For years I've been spotting faces, cloaked figures, dogs, ghosts....you name it- pretty much everywhere and occasional when I see something really intriguing I'll photograph it. Enviably I end up on my hands and knees because often it's a piece of dropped rubbish that has over time, caught in the elements become something recognisable.
You'd be forgiven to think I'm losing it, but the condition called facial pareidolia is the ability to see faces, or other shapes in inanimate objects and this is an ability most people can do. Actually it's even prefeable as humans are hard-wired to detect and react to illusory faces in the same way as real ones.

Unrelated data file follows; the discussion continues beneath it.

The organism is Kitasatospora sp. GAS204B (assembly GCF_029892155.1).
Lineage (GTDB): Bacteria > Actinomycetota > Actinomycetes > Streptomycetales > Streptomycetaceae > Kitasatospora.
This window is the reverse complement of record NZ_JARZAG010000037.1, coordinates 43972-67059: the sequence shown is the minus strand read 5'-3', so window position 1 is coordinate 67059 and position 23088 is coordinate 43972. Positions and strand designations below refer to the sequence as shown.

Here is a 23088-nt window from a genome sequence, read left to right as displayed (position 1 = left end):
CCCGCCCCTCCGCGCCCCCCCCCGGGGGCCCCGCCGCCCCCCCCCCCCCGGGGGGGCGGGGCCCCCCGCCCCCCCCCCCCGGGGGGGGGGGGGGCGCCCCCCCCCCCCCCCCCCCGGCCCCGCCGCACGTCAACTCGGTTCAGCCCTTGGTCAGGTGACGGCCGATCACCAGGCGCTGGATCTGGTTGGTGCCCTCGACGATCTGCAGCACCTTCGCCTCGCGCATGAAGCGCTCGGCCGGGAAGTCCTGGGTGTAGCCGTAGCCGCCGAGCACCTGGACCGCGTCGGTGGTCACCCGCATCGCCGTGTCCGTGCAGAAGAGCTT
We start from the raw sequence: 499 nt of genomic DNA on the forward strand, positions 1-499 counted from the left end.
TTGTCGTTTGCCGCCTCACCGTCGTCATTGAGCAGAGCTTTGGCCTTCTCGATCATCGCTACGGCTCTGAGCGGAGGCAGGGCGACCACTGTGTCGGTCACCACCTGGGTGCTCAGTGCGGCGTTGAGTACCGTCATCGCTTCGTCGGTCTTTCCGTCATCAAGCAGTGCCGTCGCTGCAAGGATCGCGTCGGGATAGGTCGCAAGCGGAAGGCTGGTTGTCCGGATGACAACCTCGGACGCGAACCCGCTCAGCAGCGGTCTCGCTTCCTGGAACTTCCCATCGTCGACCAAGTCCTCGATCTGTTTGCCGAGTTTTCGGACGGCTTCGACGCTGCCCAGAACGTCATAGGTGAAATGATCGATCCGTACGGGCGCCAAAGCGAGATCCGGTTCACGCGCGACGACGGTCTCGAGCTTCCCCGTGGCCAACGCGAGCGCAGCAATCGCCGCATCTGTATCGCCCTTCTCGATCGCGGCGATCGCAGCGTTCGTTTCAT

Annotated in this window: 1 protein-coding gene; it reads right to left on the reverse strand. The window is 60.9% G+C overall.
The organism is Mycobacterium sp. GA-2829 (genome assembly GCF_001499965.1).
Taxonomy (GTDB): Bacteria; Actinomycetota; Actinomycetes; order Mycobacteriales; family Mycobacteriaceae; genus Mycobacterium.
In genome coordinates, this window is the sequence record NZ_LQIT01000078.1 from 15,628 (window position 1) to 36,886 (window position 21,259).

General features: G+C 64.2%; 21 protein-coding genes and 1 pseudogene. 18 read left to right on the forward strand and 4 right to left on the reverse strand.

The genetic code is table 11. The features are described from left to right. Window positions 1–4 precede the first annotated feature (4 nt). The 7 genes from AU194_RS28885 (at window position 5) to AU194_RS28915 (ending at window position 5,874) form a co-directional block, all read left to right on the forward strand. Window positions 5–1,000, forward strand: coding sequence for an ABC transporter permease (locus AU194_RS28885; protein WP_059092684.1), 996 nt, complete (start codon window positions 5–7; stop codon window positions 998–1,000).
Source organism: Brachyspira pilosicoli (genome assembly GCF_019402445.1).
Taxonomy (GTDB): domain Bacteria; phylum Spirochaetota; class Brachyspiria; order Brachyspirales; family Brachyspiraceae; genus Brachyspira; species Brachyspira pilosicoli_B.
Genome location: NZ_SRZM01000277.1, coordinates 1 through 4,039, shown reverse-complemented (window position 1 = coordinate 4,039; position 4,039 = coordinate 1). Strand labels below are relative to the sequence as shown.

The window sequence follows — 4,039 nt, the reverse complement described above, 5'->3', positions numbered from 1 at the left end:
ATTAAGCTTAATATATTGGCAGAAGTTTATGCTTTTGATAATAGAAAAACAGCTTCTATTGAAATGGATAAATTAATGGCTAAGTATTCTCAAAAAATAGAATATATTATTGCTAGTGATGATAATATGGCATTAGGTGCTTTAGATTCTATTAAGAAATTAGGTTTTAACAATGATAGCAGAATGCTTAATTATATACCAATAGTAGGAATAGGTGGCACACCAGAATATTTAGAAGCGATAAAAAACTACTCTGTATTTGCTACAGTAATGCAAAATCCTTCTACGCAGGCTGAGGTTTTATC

In fact, Professor David Alais, head author of a study into this phenomenon, from the University of Sydney's School of Psychology, said: "From an evolutionary perspective, it seems that the benefit of never missing a face far outweighs the errors where inanimate objects are seen as faces.
There is a great benefit in detecting faces quickly, but the system plays 'fast and loose' by applying a crude template of two eyes over a nose and mouth.
Lots of things can satisfy that template and thus trigger a face detection response."